Sgurr Na Gillian

Sgurr Na Gillian

Stage three, frankly, must be one of the most stunning trails in the UK through Glen Sligachan to Elgol.  Passing Sgurr nan Gillian and deep lonely coires on the right, Marsco, the Red Cuillin and then a rugged Blabheinn on the left, gorgeous lochains, one of the finest bothies in the UK at Camusunary, and then the path to Elgol is an absolute must to explore.  Look over your shoulder carefully on this given the 200ft drops into the sea, and you get probably the best view in the UK of the black Cuillin ridge in all its glory.



Next came the shortest leg from Elgol to the Blabheinn car park enabling a full circuit nearly of the magnificent mountain – Blabheinn .  It contains the most beautiful blue bell strewn woods that I have even ran through but the worst bog and heather I think I have ever trodden once I lost the ‘trail’ (top tip, get a Harvey’s Map for this race, at least it shows where the trail should be).  Memorable in many ways.  I had about 10 minutes on the first lady – Caroline Mackay, according to my brother who had come to support me, so ate too fast and had too much Lucozade at the last check point and checked-out my stomach along the road as a leaving present for Caroline.  The final leg was a nice wee half marathon starting along the road then a good track back south to the remote Suisnish peninsula.  I was so glad to be in daylight here as the route drops to a boulder beach with inescapable cliffs above with magnificent white waterfalls against the black rock cascading down, and then another very remote boulder bay.  The route out of here is not obvious and would be a tough navigation in the dark (as most found later on).  The final 10km back to Broadford was great – and dry at last apart from the wet bits.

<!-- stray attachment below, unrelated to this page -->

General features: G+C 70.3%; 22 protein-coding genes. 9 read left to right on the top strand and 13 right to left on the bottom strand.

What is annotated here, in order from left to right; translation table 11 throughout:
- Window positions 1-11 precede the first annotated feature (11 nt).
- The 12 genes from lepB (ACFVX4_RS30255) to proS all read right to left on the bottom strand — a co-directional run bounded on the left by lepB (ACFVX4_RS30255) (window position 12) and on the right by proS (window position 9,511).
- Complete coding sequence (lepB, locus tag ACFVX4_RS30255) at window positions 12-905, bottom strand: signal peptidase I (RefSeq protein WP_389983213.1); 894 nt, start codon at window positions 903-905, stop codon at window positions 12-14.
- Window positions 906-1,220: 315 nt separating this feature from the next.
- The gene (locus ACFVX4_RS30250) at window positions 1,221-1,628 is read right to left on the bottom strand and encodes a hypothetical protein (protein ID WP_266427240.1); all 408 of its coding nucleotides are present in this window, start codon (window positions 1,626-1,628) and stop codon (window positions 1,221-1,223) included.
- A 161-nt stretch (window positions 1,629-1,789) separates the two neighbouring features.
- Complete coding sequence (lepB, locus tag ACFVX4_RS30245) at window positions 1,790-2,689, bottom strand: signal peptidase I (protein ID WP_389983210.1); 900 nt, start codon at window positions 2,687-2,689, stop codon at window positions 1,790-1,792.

Matt Williamson came in first in 13hrs 56 mins.

Caroline Mackay was first Lady in exactly 17hrs (6th overall).

I finished in 5th position in (16hrs 50mins), my best placing in a race ever.

16/21 finished.  The last-in finished around 0900 in the morning enduring stormy weather in the dark in around 28hrs to be greeted by two policeman contemplating how to go about searching for him – helicopter, lifeboat, search dogs, MRT…..all….

Coruisk from the air

So, what is it like as a race.  Most thought it was the toughest race they had done – harder than running the West Highland Way in a day.  We has good weather on the hill section.  Clag would make this tricky in places to spot the best route.  Any seriousproblems in many places en-route would require waiting on a helicopter or boat, assuming a phone signal.  We had great weather till midnight but 2 weeks of heavy rain to the day before made it a tad wet under foot.  Thankfully I finished in dry weather throughout and after running for over 16.5hrs with wet feet, found I hadn’t even got a blister.


Great tale Mark thanks for that Mark well worth a donation. ?

About heavywhalley.MBE

After dinner speaker Lecturer and Mountain Rescue Specialist. Environmentalist. Spent 36 years with RAF Mountain Rescue and 4 years with a civilian Team . Still an active Mountaineer and loves the wild places.
This entry was posted in Charity, Enviroment, Equipment, Friends, Hill running and huge days!, Views Mountaineering, Weather, Wildlife. Bookmark the permalink.